'description' => t('The installer requires read permissions to %translations_directory at all times. The <a href=":handbook_url">webhosting issues</a> documentation section offers help on this and other topics.', array('%translations_directory' => $translations_directory, ':handbook_url' => '')),

In this code you can see that the <a href> tags are inside the t() function, and the url is escaped using the :variable placeholder.

It’s okay to put a little html in your t() function to simplify like this. The element can easily be moved around if the translation requires it, without needing to know any code other than which word is being linked. Our next section will talk more about keeping your text translatable.

Translation Best Practices

Writing your code and content to be translatable isn’t just a best practice, it may very well be used to actually translate your site, so sometimes you need to think from the point of view of a translator. Try not to abstract out pieces of content too much. Here’s an example. In English, you may have a blog title "Bob’s Homepage." You could want to abstract that into the following:

$username . "‘s " . t(‘Homepage.’);

What’s the problem here? In other languages, this phrase may be re-arranged. For example, in French or Spanish, it would be "Homepage de Bob." The above example would require a translator to change code. We don’t want that. So we write this:

t([email protected] Homepage.’, array([email protected] => ‘Bob’));

Now, this string can easily be changed to:

t(‘Homepage de @user.’, array([email protected] => ‘Bob’));

Concatenation Dos and Don’ts

In the example in the previous section, we showed where concatenating a translated string with another string can make trouble. There are some other things you want to avoid.

Don’t concatenate strings within t(). For example, don’t do this:

t(‘Don’t try to join’ . ‘ ‘ . @num . ‘ ‘ . ‘strings.’, array([email protected] => ‘multiple’));

Even if you think you have to, there is a better way.

And don’t concatenate t() strings and variables - you don’t need to!

Don’t do this:

t(‘This is a complicated way to join ’) . $mystring . t(‘ and translated strings’);

Additionally, the above would give you a codesniffer error because you should not have leading or trailing whitespace in a translatable string.

Do this:

t(‘This is a simple way to join @mystring and translated strings’, array([email protected] => ‘whatever my string is’));

This is how the t() function is designed to be used! Going around it defeats the purpose of using it at all.

Drupal 8 & Twig

In Drupal 8, the essential function and its use are the same. Wrap text in your module code in t(‘’), with the same optional placeholder and options arrays. As noted in the placeholders section, !variable has been deprecated and replaced with :variable.

With Drupal 8, we have the introduction of the Twig templating engine, and with that, new ways format our text for translation.

The simplest way is to pipe your text through |t. Here’s an example from the Devel contrib module:

    <th>{{ 'Name'|t }}</th>
    <th>{{ 'Path'|t }}</th>
    <th>{{ 'Info file'|t }}</th>

In the above code, we can see the text in the table headers piped into the translation function, just as it would be passed through t() in Drupal 7. You can also use |trans interchangeably with |t. You can use a {% trans %} block to translate a larger chunk of text or use placeholders. These blocks can also handle logic for plurals. Here’s an example from Drupal 8 Core:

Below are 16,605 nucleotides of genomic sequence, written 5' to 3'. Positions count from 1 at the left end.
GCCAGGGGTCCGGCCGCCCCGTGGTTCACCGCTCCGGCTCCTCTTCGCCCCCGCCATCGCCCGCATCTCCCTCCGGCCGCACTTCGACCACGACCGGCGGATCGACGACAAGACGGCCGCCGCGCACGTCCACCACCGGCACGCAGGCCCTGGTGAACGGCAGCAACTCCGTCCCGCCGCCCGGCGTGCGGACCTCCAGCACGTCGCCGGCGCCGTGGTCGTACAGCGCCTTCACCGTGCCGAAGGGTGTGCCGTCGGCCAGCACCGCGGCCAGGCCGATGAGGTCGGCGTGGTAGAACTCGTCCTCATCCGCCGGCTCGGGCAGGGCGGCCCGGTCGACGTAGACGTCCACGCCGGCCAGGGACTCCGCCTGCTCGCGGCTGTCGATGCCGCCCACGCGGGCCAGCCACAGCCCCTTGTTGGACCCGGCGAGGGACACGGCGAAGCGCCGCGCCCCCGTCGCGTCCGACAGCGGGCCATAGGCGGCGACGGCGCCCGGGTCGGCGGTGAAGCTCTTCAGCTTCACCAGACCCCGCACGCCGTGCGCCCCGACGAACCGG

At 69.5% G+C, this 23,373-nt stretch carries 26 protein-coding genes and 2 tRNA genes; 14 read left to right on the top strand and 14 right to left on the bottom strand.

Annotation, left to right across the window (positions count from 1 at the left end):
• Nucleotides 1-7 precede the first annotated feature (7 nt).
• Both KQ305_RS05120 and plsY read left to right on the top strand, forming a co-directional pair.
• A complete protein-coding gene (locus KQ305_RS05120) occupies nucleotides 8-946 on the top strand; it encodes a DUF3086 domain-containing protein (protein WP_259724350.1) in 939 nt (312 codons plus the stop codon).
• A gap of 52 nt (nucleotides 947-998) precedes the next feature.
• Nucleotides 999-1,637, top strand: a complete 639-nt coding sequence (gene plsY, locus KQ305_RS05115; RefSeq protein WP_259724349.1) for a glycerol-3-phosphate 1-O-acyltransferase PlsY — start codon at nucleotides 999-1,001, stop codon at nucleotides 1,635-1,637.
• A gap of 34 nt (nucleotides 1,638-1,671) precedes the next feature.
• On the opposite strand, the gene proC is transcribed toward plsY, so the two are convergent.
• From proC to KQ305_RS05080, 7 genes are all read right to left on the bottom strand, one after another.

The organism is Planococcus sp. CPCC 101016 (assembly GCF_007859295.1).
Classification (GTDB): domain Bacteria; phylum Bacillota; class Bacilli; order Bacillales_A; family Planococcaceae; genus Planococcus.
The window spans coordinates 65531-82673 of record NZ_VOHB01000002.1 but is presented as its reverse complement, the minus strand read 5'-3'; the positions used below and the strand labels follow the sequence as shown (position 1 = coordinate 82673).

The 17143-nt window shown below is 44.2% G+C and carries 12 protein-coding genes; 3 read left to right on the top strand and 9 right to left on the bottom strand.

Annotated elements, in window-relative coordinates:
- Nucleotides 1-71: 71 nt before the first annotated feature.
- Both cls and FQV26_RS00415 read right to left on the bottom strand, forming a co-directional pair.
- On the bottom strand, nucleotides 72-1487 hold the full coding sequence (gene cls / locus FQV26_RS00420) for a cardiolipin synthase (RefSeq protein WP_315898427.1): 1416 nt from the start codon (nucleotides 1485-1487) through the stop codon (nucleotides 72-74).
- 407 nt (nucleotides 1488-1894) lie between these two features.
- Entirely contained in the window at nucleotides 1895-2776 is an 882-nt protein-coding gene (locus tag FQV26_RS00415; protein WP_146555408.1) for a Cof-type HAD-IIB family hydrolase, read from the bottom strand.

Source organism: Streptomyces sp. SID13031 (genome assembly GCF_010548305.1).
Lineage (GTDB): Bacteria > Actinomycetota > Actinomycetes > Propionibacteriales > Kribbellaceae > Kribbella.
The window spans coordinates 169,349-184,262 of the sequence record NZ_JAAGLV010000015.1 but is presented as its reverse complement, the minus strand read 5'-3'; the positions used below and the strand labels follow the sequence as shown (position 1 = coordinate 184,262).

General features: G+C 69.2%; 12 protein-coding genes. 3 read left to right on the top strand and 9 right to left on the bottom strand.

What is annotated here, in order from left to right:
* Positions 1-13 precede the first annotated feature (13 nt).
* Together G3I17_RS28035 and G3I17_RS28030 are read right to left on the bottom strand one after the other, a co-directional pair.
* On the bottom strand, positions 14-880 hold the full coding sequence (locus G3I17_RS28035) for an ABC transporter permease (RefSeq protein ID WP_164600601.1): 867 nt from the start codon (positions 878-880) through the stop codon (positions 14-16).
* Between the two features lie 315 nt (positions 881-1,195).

<h3 class="views-ui-view-title" data-drupal-selector="views-table-filter-text-source">{{ view.label }}</h3>
<div class="views-ui-view-displays">
  {% if displays %}
    {% trans %}
    {% plural displays %}
    {% endtrans %}:
    <em>{{ displays|safe_join(', ') }}</em>
  {% else %}
    {{ 'None'|t }}
  {% endif %}

Here we can see that the template appropriately shows the translated text for “Display” or the plural, “Displays.”


Values are escaped by default. The 'passthrough' filter can be used to skip escaping. The 'placeholder' filter can be used to form a placeholder. The default behavior is equivalent to @ in t(), while 'passthrough' matches ! and 'placeholder' matches %.

This comes from Twig, and is not yet commonly used in Drupal, but its usage with placeholders is similar to t(). Here’s an example from Drupal 8 Core:

 {% set includes = includes|join(', ') %}
  {% if disabled %}
    {{ 'Includes:'|t }}
        {% trans %}
          Enabled: {{ includes|placeholder }}
        {% endtrans %}
        {% set disabled = disabled|join(', ') %}
        {% trans %}
          Disabled: {{ disabled|placeholder }}
        {% endtrans %}
  {% else %}
    {% trans %}
      Includes: {{ includes|placeholder }}
    {% endtrans %}
  {% endif %}

In the above code, we can see the use of the placeholder in Twig. The set lines set the placeholders to be used later in the code. The |placeholder filter indicates that a replacement is to be made.

Wrapping Up

This post has a lot of what not to do, but you’ll run into a lot of creatively incorrect code when it comes to translation, and now you’ll know it when you see it. Simple is best. Remember that this function exists to give translators a list of strings to translate, and you’ll be in the right frame of mind when assembling these strings to keep them flexible and translatable!

Have some questions/comments/concerns? Experience you’d like to share? Talk to us on Twitter: @ChromaticHQ!

Keep an eye out for our next post in our Drupal Code Standards series, on Object Oriented programming in Drupal 8!

Drupal Drupal 8 Drupal 7 Code Standards
Alanna Burke Headshot

Alanna's love of content management systems started with Wordpress while working at Temple University, and continued with Drupal at Saint Joseph’s University, then on to Chromatic.